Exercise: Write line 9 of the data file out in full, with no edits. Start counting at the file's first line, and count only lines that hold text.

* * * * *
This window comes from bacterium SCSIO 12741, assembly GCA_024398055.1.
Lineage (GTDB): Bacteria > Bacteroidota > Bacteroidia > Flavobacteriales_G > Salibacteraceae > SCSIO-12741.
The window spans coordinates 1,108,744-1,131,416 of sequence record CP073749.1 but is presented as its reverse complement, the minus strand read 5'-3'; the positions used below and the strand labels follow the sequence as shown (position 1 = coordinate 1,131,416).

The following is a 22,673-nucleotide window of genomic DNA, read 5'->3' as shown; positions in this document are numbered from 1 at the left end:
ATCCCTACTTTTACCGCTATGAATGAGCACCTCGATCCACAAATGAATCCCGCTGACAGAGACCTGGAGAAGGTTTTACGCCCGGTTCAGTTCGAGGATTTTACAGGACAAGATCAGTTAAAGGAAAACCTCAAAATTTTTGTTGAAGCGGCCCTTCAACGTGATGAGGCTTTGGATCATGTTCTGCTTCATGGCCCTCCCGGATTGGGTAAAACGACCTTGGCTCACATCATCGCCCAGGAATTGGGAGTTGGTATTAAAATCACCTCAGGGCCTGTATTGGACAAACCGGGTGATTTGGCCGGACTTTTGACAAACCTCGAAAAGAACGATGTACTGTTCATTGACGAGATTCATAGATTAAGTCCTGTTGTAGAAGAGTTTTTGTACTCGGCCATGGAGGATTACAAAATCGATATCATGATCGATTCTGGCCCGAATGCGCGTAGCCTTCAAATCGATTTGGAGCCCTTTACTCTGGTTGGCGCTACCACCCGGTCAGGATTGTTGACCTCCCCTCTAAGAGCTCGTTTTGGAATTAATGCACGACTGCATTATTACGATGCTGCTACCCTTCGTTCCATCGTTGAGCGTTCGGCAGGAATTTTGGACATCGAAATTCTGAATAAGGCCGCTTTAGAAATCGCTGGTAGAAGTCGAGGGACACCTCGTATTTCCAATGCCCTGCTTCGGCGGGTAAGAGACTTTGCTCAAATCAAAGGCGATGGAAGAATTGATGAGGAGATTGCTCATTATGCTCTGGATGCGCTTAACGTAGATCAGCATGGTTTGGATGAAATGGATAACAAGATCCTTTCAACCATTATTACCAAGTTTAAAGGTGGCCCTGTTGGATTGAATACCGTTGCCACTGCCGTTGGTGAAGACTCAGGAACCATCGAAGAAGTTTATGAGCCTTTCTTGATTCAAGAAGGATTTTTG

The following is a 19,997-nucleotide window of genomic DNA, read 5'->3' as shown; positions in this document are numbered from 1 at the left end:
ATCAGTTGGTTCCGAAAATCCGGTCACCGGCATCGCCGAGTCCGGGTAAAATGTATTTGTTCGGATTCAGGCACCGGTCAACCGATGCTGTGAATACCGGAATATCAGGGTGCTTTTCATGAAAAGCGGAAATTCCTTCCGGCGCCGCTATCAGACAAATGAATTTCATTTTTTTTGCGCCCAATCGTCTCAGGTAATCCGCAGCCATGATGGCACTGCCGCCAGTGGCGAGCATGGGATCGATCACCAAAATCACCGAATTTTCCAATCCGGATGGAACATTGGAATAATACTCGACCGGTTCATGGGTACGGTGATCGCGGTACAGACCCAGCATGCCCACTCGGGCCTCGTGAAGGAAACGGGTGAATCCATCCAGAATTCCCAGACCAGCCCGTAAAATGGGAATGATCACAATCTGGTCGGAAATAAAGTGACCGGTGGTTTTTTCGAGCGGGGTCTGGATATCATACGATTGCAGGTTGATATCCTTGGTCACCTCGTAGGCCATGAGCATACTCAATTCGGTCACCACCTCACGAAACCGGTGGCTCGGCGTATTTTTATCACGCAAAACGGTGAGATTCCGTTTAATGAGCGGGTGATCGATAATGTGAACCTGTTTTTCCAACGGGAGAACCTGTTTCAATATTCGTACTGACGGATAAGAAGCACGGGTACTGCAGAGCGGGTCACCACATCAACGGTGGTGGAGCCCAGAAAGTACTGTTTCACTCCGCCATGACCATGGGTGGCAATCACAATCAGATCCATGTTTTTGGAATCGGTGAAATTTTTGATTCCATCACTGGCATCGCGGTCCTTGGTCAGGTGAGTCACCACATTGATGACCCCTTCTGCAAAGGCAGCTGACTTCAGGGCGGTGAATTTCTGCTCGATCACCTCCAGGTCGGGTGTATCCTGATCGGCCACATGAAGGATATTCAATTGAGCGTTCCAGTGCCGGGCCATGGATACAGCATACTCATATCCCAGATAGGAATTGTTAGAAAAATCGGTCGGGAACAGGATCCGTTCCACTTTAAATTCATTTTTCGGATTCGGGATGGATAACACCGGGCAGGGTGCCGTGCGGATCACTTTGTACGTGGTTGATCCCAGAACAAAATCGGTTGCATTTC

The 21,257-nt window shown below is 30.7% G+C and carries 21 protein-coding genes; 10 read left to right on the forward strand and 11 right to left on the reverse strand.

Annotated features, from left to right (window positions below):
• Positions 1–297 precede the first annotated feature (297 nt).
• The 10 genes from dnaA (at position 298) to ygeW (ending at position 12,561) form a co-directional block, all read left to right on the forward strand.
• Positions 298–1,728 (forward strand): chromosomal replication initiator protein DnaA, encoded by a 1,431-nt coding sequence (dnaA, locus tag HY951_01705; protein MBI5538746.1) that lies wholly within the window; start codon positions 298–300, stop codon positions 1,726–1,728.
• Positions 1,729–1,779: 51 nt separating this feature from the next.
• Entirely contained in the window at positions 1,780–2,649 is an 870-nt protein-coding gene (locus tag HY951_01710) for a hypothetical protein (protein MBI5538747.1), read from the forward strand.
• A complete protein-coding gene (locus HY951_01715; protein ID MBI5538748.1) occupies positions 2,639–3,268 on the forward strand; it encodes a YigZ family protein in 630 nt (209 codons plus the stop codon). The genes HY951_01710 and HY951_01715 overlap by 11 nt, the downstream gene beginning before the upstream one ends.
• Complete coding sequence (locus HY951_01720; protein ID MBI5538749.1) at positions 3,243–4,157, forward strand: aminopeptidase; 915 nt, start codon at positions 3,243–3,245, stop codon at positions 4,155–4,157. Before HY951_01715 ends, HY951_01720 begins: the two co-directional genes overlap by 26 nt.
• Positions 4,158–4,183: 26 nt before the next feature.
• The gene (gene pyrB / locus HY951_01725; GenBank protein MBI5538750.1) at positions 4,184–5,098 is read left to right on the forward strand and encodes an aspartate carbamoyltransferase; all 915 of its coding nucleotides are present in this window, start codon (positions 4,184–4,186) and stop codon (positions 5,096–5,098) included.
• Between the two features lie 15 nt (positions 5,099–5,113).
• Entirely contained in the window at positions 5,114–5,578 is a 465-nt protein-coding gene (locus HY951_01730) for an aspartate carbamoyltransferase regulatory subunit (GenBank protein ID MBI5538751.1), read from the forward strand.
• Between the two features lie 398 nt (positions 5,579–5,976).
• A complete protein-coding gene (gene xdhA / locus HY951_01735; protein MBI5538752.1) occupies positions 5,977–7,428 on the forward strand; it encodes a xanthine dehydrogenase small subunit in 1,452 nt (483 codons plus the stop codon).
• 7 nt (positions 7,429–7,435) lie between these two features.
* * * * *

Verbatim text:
Annotated features, from left to right (window positions below):